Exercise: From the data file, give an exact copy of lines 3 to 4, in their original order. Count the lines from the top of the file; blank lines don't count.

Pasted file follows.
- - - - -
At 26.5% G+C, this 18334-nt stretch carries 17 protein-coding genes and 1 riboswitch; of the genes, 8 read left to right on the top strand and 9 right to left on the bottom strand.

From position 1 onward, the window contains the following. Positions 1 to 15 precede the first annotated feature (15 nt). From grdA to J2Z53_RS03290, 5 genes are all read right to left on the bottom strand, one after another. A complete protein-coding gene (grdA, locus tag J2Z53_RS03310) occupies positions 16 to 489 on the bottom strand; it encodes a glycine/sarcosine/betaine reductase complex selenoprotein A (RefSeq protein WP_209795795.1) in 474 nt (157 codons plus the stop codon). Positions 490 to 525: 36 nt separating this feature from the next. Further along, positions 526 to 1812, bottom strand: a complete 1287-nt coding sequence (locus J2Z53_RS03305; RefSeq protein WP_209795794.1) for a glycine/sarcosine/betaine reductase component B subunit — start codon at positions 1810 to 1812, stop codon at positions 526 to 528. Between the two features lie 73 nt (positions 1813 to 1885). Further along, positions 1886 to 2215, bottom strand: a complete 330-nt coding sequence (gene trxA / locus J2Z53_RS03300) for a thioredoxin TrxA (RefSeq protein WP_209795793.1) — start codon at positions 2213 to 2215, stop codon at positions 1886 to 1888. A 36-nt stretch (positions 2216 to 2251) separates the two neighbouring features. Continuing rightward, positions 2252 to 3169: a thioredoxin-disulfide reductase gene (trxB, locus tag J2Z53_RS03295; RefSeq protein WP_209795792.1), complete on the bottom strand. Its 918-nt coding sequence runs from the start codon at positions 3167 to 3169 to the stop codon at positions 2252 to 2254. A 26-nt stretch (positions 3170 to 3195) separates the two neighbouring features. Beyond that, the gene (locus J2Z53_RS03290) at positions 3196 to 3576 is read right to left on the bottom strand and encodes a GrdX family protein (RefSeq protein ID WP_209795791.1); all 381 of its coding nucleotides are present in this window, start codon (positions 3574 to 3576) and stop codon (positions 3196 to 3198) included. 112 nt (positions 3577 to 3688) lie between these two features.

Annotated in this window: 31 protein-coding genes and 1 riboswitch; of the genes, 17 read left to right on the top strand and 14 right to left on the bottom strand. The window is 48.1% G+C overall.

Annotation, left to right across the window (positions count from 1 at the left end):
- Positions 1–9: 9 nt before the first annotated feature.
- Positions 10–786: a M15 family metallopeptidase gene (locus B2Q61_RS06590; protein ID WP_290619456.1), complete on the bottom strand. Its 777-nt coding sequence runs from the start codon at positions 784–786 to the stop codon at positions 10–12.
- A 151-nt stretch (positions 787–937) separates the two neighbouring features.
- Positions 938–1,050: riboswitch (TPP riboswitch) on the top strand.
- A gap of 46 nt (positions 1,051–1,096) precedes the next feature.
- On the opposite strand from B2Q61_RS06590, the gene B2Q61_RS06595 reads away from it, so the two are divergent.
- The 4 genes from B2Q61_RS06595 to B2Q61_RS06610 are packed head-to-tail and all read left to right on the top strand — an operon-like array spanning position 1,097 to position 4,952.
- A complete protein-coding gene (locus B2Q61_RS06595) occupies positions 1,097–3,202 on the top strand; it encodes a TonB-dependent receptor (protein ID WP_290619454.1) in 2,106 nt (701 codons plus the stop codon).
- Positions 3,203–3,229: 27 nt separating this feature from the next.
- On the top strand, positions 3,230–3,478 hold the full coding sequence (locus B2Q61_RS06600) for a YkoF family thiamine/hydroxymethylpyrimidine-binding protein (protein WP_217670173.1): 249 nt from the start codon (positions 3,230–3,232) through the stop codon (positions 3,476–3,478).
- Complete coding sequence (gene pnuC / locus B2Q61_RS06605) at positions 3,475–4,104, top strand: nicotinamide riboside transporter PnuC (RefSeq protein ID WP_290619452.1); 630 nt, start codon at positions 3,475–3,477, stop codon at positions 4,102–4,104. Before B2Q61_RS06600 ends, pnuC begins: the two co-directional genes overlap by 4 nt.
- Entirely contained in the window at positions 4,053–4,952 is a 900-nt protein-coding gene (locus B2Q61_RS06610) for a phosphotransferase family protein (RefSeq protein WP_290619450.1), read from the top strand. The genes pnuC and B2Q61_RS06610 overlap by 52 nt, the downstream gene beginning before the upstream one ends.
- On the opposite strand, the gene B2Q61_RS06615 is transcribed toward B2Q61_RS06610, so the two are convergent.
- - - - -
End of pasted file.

Annotated in this window: 31 protein-coding genes and 1 riboswitch; of the genes, 17 read left to right on the top strand and 14 right to left on the bottom strand. The window is 48.1% G+C overall.

Annotation, left to right across the window (positions count from 1 at the left end):